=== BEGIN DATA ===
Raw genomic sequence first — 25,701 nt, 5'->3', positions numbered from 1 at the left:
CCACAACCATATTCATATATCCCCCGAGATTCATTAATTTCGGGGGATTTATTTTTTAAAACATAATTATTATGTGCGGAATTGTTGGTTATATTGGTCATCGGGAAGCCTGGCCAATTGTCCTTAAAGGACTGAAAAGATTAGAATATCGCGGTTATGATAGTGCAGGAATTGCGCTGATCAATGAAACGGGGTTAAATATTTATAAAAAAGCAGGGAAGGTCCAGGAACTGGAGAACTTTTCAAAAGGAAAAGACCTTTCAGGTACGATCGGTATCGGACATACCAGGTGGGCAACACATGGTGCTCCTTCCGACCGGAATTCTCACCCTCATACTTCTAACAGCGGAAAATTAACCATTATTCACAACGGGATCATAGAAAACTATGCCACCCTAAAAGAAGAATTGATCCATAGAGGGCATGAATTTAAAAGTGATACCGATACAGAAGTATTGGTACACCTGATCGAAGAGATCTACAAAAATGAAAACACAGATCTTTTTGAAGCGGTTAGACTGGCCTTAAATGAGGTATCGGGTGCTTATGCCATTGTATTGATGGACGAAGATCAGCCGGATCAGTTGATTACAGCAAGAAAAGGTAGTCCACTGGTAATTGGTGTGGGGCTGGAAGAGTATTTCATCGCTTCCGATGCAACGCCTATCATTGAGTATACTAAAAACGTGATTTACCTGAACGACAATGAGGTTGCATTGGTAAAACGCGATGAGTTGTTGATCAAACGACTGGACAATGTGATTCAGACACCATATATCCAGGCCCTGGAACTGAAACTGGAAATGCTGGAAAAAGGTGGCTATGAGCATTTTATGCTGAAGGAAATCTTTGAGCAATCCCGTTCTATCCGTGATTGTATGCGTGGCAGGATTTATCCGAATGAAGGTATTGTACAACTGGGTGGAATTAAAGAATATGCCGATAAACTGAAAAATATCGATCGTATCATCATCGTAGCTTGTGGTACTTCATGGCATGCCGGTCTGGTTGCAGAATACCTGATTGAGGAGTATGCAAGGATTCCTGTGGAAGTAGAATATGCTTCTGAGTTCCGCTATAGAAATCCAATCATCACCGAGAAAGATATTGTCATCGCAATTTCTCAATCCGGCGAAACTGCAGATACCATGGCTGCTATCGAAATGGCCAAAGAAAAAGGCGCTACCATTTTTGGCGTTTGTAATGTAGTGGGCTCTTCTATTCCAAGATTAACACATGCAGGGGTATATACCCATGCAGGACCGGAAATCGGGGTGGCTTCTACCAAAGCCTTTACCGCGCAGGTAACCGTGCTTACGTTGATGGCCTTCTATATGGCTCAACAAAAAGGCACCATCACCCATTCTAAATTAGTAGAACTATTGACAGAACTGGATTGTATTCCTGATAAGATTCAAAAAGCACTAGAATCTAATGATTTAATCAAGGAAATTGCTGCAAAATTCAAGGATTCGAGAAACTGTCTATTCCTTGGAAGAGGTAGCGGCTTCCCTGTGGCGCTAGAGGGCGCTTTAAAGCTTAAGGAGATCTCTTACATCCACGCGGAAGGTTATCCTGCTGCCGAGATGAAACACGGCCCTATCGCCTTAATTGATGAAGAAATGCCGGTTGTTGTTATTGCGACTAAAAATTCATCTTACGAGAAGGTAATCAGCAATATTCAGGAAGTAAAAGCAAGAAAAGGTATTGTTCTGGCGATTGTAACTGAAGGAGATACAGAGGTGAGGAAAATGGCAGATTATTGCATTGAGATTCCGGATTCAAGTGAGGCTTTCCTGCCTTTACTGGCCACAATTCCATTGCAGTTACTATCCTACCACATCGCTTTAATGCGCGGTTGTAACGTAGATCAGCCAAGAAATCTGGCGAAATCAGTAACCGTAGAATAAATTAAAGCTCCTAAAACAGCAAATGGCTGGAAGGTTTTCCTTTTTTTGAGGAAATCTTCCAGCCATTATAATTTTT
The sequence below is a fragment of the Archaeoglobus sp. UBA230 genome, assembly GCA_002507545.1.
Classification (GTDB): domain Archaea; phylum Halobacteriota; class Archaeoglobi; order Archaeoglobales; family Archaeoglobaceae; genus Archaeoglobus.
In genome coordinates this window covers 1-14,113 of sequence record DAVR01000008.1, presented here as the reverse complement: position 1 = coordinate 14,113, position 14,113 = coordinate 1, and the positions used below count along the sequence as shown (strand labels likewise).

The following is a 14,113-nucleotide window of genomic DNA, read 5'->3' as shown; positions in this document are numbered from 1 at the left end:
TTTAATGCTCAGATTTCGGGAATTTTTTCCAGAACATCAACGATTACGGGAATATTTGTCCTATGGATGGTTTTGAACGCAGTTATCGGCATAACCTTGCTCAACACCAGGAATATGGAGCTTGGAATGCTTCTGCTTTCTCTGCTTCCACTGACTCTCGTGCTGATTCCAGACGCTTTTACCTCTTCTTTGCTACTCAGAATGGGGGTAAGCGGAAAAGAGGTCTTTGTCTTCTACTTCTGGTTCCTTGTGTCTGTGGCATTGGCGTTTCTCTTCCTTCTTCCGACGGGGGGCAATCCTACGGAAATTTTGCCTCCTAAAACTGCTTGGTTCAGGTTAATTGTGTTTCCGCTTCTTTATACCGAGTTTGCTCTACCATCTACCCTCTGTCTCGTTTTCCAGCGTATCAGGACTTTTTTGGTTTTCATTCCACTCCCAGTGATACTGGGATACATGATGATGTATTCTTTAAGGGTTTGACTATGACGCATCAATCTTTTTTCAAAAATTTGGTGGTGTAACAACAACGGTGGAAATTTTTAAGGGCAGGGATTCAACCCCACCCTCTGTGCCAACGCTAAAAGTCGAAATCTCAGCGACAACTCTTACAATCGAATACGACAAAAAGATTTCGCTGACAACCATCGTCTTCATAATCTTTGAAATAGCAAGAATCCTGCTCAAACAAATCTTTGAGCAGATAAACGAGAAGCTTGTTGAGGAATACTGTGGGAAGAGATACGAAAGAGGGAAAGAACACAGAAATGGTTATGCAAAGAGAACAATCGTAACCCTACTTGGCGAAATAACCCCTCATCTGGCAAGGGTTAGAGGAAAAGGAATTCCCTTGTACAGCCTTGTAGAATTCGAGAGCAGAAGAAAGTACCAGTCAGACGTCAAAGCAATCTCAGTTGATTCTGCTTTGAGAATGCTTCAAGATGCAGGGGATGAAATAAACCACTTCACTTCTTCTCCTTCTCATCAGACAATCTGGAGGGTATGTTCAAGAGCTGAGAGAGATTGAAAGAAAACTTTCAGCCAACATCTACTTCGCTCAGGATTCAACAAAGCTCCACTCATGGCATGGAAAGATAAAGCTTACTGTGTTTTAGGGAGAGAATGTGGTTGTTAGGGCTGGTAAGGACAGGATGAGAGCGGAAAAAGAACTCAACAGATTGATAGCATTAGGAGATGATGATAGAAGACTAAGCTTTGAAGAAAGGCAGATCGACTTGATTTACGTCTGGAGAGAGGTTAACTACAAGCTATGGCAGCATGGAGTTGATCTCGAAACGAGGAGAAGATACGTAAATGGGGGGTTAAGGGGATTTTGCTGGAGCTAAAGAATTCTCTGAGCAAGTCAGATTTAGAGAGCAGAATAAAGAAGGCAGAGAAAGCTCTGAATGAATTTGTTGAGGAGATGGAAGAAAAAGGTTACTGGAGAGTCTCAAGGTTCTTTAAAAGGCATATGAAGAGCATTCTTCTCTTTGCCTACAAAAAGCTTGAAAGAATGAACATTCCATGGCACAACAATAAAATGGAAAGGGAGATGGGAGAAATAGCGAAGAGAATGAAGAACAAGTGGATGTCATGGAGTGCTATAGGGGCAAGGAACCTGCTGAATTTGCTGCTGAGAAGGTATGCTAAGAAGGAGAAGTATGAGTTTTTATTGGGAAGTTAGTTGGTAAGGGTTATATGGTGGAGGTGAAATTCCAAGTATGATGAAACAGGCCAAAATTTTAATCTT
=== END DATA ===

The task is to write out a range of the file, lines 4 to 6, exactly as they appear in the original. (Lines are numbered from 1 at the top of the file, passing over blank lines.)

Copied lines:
Classification (GTDB): domain Archaea; phylum Halobacteriota; class Archaeoglobi; order Archaeoglobales; family Archaeoglobaceae; genus Archaeoglobus.
In genome coordinates this window covers 1-14,113 of sequence record DAVR01000008.1, presented here as the reverse complement: position 1 = coordinate 14,113, position 14,113 = coordinate 1, and the positions used below count along the sequence as shown (strand labels likewise).

The following is a 14,113-nucleotide window of genomic DNA, read 5'->3' as shown; positions in this document are numbered from 1 at the left end: